What is constructive dismissal?

2 May 22

It is not uncommon for employees who are under investigation to claim that they are being bullied or otherwise treated unfairly, and for claims of unjustified disadvantage or unjustified dismissal to arise.   Providing the employer can meet the test of justification, establishing that there were substantive grounds for the investigation and that they followed a fair process at all times, these claims can be successfully defended.   If the employer’s decision is one a fair and reasonable employer could reasonably make in all the circumstances at the time, then the Court will not order the employer to make a different decision. 

When an employee claims to have been unjustifiably disadvantaged or dismissed, the onus is on the employer to establish that its actions were justified.  In an unjustified “constructive dismissal” claim, where the employee has not actually been dismissed but believes they have been given no choice but to resign, the onus is on the employee to establish that their resignation was due to the employer’s actions.  If the employee can do so, then the employer’s actions will be assessed against the test of justification.

As with most employment disputes, the general principles are clear but can be complicated in practice.  In brief, a constructive dismissal claim may arise when:

  • The employer gives an employee the option of resigning or being dismissed. This is one of the reasons that any discussions about exit packages must be carefully managed and conducted strictly on a ‘without prejudice’ basis;
  • The employer follows a course of contact with the deliberate and dominant purpose of coercing the employee to resign. Examples might include making unreasonable demands on an employee; failing to provide appropriate support when they have raised concerns about being stressed at work; unilaterally reducing their agreed hours; or those ‘private discussions’ querying whether the employee can really be happy working at a place where no one likes them;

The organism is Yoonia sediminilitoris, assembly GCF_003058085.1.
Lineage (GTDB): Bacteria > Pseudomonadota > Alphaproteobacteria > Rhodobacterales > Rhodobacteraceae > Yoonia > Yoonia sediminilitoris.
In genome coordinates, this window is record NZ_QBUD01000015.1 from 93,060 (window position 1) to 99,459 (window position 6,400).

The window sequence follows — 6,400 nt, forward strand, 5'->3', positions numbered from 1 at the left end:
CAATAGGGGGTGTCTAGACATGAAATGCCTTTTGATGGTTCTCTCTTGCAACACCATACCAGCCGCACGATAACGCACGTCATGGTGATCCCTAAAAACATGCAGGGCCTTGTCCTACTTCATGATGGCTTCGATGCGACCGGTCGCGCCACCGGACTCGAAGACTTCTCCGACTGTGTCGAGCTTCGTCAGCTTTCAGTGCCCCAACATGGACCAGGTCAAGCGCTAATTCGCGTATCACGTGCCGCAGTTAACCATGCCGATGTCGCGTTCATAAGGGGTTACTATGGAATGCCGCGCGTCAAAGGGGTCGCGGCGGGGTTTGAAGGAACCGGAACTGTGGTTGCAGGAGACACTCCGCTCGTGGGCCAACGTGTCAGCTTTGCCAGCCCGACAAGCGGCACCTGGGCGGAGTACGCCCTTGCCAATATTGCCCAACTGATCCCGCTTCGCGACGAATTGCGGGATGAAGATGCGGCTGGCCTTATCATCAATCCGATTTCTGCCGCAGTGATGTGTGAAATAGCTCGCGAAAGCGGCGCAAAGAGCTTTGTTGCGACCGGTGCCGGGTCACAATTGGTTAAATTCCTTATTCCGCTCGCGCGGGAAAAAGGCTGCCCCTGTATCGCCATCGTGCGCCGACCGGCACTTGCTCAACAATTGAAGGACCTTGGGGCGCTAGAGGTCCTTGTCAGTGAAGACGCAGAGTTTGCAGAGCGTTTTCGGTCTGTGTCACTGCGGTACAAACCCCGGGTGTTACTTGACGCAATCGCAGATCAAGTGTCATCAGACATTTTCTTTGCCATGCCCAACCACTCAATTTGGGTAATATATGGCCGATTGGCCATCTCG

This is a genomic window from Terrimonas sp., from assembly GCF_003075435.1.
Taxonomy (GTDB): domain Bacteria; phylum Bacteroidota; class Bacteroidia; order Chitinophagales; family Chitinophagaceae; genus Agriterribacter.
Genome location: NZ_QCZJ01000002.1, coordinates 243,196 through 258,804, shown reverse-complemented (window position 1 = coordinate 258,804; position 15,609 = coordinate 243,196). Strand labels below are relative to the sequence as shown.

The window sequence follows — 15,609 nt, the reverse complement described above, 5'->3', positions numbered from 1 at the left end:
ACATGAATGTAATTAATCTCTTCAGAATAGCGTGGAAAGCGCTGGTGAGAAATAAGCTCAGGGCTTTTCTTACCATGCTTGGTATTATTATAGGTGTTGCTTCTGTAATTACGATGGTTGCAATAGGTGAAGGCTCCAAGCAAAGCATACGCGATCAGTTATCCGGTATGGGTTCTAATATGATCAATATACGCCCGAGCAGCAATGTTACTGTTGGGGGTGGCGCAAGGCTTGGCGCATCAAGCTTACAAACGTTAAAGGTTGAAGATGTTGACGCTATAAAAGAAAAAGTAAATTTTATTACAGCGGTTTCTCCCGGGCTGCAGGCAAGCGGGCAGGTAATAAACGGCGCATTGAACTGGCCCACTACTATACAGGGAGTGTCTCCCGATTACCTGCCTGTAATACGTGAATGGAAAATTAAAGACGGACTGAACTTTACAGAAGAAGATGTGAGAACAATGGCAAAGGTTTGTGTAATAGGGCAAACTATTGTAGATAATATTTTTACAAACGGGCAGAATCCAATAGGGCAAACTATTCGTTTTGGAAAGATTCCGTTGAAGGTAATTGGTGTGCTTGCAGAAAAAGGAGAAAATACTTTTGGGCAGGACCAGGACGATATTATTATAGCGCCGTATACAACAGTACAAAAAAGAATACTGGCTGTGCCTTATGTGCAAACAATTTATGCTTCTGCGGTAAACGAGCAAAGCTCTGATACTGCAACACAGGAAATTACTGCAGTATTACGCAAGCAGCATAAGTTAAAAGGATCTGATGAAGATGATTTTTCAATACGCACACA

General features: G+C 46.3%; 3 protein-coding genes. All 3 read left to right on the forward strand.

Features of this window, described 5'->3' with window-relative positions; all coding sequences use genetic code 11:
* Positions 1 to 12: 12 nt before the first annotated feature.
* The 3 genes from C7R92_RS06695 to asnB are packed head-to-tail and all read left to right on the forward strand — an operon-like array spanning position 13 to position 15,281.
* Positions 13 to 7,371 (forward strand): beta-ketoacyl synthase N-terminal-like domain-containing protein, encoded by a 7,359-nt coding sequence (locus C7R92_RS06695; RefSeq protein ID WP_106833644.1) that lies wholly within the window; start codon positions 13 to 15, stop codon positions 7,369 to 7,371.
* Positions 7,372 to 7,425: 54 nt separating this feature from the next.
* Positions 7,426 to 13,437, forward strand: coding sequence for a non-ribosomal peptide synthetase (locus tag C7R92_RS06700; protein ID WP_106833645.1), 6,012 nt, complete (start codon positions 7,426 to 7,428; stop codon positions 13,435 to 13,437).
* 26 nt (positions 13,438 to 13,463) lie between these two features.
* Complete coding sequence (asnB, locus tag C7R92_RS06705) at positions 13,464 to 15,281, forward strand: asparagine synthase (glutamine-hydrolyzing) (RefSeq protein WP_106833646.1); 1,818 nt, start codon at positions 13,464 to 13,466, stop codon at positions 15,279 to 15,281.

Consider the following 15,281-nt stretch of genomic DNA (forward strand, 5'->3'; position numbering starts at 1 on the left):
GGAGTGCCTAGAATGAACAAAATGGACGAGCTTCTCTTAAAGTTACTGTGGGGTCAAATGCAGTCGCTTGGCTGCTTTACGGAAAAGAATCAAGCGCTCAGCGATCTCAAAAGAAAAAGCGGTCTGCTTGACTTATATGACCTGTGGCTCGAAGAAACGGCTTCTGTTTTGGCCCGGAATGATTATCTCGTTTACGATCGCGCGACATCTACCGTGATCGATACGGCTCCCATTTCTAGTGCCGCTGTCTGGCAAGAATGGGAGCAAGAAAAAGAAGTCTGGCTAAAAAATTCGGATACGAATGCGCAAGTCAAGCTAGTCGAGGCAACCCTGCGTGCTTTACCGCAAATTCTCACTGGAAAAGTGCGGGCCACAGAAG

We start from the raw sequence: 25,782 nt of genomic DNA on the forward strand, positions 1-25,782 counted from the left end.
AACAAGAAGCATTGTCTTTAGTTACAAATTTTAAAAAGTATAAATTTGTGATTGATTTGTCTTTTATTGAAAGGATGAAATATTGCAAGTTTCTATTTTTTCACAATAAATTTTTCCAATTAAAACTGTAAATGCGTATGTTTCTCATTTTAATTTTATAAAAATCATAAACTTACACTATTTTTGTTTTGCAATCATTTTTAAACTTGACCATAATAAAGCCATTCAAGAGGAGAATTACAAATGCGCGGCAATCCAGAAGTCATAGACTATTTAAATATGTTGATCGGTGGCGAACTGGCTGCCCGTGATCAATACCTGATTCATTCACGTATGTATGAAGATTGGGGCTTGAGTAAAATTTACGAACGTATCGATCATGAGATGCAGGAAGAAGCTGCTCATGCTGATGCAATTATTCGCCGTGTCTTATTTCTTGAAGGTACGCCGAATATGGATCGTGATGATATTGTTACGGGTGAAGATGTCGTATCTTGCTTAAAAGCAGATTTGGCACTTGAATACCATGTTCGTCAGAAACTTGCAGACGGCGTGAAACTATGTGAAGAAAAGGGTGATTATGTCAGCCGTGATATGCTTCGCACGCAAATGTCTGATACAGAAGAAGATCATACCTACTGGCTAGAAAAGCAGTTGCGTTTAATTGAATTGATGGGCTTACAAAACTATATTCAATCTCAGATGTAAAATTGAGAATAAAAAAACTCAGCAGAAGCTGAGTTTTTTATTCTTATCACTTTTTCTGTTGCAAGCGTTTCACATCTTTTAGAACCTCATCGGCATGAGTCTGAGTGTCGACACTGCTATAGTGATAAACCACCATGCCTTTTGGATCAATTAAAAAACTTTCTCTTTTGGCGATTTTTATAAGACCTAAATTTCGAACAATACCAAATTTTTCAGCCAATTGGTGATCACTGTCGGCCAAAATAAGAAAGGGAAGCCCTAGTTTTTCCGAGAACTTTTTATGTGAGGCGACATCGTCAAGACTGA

• The employer breaches the duties it owes to its employee, leading the employee to resign. This will involve consideration of whether there was a breach of the express or implied terms of employment sufficiently serious to warrant the employee leaving, including whether the employer has acted in a manner calculated or likely to destroy or seriously damage the relationship of trust and confidence.

This third ground for constructive dismissal was recently considered by the Employment Court in a case involving Ms Darnley, an experienced HR practitioner, and her employer, New Zealand Defence Force (NZDF).[1]   Ms Darnley was investigated for apparently failing to comply with a new policy directive regarding payment of ex-gratia and compensatory settlement payments to employees.   NZDF decided that Ms Darnley had knowingly circumvented the approval process, and proposed to terminate her employment for serious misconduct.  Before her employment could be terminated Ms Darnley accepted a position elsewhere, commencing the position without informing NZDF.  She then claimed to have been constructively dismissed when NZDF commenced its investigation and alleged that her actions amounted to serious misconduct.  She said the investigation was far-reaching, unnecessary, and fundamentally unfair.

The Employment Relations Authority agreed with Ms Darnley, awarding her $25,000 compensation for her unjustified constructive dismissal.  This was overturned by the Employment Court.  The Court was concerned about a “preliminary decision” letter which expressed predetermined conclusions, but ultimately found the reason for Ms Darnley’s resignation was that she chose to accept an alternative position before NZDF had reached any final decisions.

In place of the $25,000 awarded by the Authority, the Court awarded Ms Darnley $6,000 compensation (less 10% for contributory conduct) for the disadvantage she had suffered when NZDF reached a preliminary decision that her dismissal would be justified.  The Court also ordered her to pay a $1,500 penalty for breaching her employment agreement and her duty of good faith to NZDF by failing to disclose she had already commenced new employment.


[1]      The Chief of New Zealand Defence Force v Juliette Darnley  [2022] NZEmpC 4


Want to know more?

If you have any questions about constructive dismissal please contact our specialist Employment Team.

PDF version: here.

This article was included in Edition 14 of our employment newsletter – Employment News which you can read here.

For more information contact:

Fi McMillan